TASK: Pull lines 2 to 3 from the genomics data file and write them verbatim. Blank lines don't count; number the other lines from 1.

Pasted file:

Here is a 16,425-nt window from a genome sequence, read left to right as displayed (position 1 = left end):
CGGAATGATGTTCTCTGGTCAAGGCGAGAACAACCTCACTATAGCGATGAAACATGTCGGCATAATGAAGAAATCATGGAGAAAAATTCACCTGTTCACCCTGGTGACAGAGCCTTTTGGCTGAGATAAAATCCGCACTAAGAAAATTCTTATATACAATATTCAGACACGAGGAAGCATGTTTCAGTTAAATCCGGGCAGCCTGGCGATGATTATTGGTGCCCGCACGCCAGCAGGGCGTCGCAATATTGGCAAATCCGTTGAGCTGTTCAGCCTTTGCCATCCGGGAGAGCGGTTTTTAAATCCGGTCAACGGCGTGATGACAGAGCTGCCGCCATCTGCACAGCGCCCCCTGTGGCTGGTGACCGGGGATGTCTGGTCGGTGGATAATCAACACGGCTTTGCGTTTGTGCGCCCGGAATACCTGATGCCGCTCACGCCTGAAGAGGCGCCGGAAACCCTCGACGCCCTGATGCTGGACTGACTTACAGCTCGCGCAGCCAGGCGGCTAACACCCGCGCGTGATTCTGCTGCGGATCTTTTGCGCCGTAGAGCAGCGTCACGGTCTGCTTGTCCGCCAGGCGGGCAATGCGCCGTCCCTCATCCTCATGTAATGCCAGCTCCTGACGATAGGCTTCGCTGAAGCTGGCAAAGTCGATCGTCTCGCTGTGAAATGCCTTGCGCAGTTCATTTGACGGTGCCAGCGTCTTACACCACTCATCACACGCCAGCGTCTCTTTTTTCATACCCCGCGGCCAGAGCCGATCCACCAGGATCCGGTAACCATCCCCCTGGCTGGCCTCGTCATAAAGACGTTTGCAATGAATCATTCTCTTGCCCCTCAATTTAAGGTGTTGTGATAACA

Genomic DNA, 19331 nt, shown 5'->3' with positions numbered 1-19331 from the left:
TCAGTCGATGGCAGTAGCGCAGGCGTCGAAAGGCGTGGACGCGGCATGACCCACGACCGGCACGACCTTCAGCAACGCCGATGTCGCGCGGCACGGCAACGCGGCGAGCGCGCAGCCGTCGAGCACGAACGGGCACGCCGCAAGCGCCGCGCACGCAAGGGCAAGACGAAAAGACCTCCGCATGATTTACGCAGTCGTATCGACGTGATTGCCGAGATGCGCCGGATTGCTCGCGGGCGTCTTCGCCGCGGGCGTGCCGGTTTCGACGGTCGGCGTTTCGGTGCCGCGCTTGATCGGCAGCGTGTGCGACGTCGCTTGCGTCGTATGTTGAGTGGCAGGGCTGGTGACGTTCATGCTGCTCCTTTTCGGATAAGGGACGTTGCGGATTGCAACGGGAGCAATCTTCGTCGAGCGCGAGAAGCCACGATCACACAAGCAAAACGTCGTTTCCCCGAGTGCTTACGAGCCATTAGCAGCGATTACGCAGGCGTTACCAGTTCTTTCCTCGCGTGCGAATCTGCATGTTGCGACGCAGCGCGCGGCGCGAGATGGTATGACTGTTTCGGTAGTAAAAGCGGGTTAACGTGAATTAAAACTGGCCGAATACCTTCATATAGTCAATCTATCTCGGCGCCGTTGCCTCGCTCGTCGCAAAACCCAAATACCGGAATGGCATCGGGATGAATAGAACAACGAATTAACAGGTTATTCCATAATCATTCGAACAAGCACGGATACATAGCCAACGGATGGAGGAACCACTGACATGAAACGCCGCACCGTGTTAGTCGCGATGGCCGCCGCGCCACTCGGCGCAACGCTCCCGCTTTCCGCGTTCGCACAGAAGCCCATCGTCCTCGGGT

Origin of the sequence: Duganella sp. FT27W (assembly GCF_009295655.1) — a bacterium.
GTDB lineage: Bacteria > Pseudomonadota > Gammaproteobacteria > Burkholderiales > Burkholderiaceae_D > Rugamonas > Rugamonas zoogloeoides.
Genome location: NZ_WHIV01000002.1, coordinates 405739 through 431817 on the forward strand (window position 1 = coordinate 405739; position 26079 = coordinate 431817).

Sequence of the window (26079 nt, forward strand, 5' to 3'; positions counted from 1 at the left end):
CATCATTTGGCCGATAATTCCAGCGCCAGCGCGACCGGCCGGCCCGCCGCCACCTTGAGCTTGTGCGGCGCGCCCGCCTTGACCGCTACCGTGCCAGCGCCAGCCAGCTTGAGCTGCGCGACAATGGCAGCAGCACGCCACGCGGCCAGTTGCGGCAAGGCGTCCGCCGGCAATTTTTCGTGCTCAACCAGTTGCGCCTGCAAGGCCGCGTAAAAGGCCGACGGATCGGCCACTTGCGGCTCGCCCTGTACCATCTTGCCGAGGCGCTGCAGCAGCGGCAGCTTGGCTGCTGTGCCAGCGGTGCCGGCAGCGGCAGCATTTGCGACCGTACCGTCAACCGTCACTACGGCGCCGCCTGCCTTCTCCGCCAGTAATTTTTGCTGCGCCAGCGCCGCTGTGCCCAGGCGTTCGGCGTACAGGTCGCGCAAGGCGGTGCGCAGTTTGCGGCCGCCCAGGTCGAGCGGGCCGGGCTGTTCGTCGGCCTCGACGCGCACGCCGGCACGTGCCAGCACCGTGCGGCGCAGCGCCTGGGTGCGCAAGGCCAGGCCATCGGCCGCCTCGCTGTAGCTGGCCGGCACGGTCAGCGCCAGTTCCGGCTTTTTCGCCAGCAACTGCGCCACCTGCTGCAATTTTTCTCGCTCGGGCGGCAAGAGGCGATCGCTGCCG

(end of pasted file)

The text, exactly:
CGGAATGATGTTCTCTGGTCAAGGCGAGAACAACCTCACTATAGCGATGAAACATGTCGGCATAATGAAGAAATCATGGAGAAAAATTCACCTGTTCACCCTGGTGACAGAGCCTTTTGGCTGAGATAAAATCCGCACTAAGAAAATTCTTATATACAATATTCAGACACGAGGAAGCATGTTTCAGTTAAATCCGGGCAGCCTGGCGATGATTATTGGTGCCCGCACGCCAGCAGGGCGTCGCAATATTGGCAAATCCGTTGAGCTGTTCAGCCTTTGCCATCCGGGAGAGCGGTTTTTAAATCCGGTCAACGGCGTGATGACAGAGCTGCCGCCATCTGCACAGCGCCCCCTGTGGCTGGTGACCGGGGATGTCTGGTCGGTGGATAATCAACACGGCTTTGCGTTTGTGCGCCCGGAATACCTGATGCCGCTCACGCCTGAAGAGGCGCCGGAAACCCTCGACGCCCTGATGCTGGACTGACTTACAGCTCGCGCAGCCAGGCGGCTAACACCCGCGCGTGATTCTGCTGCGGATCTTTTGCGCCGTAGAGCAGCGTCACGGTCTGCTTGTCCGCCAGGCGGGCAATGCGCCGTCCCTCATCCTCATGTAATGCCAGCTCCTGACGATAGGCTTCGCTGAAGCTGGCAAAGTCGATCGTCTCGCTGTGAAATGCCTTGCGCAGTTCATTTGACGGTGCCAGCGTCTTACACCACTCATCACACGCCAGCGTCTCTTTTTTCATACCCCGCGGCCAGAGCCGATCCACCAGGATCCGGTAACCATCCCCCTGGCTGGCCTCGTCATAAAGACGTTTGCAATGAATCATTCTCTTGCCCCTCAATTTAAGGTGTTGTGATAACA

Genomic DNA, 19331 nt, shown 5'->3' with positions numbered 1-19331 from the left: